US4316134A - Fault indicating circuit for an automotive alternator battery charging system - Google Patents

Fault indicating circuit for an automotive alternator battery charging system Download PDF

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Publication number
US4316134A
US4316134A US06137332 US13733280A US4316134A US 4316134 A US4316134 A US 4316134A US 06137332 US06137332 US 06137332 US 13733280 A US13733280 A US 13733280A US 4316134 A US4316134 A US 4316134A
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voltage
terminal
alternator
output
battery
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US06137332
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Isadore Balan
Kirk A. Sievers
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PEI 1991 ACQUISITION Inc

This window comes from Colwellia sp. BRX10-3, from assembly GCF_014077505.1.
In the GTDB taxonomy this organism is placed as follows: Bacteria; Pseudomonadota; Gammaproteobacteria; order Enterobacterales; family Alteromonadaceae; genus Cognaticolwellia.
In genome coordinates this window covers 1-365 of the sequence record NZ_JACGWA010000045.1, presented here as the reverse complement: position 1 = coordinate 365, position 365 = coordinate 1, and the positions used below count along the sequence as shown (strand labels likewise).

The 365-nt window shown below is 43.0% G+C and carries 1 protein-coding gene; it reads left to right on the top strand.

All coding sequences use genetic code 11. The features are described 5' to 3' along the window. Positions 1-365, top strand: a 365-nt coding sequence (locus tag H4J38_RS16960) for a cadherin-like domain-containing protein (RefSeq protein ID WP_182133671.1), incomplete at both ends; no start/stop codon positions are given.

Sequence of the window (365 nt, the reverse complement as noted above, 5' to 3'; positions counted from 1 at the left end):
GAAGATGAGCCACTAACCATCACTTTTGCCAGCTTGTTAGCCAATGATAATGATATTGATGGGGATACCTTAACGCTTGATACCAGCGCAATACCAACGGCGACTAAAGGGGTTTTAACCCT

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Motorola Solutions Inc
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    • GPHYSICS
    • G01MEASURING; TESTING
    • G01RMEASURING ELECTRIC VARIABLES; MEASURING MAGNETIC VARIABLES
    • G01R31/00Arrangements for testing electric properties; Arrangements for locating electric faults; Arrangements for electrical testing characterised by what is being tested not provided for elsewhere
    • G01R31/005Testing of electric installations on transport means
    • G01R31/006Testing of electric installations on transport means on road vehicles, e.g. automobiles or trucks
    • GPHYSICS
    • G01MEASURING; TESTING
    • G01RMEASURING ELECTRIC VARIABLES; MEASURING MAGNETIC VARIABLES
    • G01R31/00Arrangements for testing electric properties; Arrangements for locating electric faults; Arrangements for electrical testing characterised by what is being tested not provided for elsewhere